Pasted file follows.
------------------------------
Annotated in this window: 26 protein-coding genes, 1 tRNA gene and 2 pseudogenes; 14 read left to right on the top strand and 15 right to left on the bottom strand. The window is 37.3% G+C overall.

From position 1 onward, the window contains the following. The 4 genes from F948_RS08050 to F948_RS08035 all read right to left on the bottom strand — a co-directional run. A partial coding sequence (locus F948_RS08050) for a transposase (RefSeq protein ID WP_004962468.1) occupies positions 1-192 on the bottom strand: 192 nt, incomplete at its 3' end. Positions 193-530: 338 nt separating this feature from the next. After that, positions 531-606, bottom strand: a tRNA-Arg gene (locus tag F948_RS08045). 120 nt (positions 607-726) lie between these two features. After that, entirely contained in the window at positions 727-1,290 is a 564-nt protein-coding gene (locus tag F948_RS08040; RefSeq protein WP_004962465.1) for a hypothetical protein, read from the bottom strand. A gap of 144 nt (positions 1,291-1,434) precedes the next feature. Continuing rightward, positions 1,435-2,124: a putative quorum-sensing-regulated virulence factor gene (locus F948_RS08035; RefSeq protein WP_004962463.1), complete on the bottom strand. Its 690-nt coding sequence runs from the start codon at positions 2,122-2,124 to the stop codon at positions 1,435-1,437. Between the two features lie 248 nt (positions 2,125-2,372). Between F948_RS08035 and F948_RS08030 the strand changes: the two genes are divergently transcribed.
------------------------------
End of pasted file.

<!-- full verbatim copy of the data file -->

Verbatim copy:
Annotated in this window: 26 protein-coding genes, 1 tRNA gene and 2 pseudogenes; 14 read left to right on the top strand and 15 right to left on the bottom strand. The window is 37.3% G+C overall.

From position 1 onward, the window contains the following. The 4 genes from F948_RS08050 to F948_RS08035 all read right to left on the bottom strand — a co-directional run. A partial coding sequence (locus F948_RS08050) for a transposase (RefSeq protein ID WP_004962468.1) occupies positions 1-192 on the bottom strand: 192 nt, incomplete at its 3' end. Positions 193-530: 338 nt separating this feature from the next. After that, positions 531-606, bottom strand: a tRNA-Arg gene (locus tag F948_RS08045). 120 nt (positions 607-726) lie between these two features. After that, entirely contained in the window at positions 727-1,290 is a 564-nt protein-coding gene (locus tag F948_RS08040; RefSeq protein WP_004962465.1) for a hypothetical protein, read from the bottom strand. A gap of 144 nt (positions 1,291-1,434) precedes the next feature. Continuing rightward, positions 1,435-2,124: a putative quorum-sensing-regulated virulence factor gene (locus F948_RS08035; RefSeq protein WP_004962463.1), complete on the bottom strand. Its 690-nt coding sequence runs from the start codon at positions 2,122-2,124 to the stop codon at positions 1,435-1,437. Between the two features lie 248 nt (positions 2,125-2,372). Between F948_RS08035 and F948_RS08030 the strand changes: the two genes are divergently transcribed.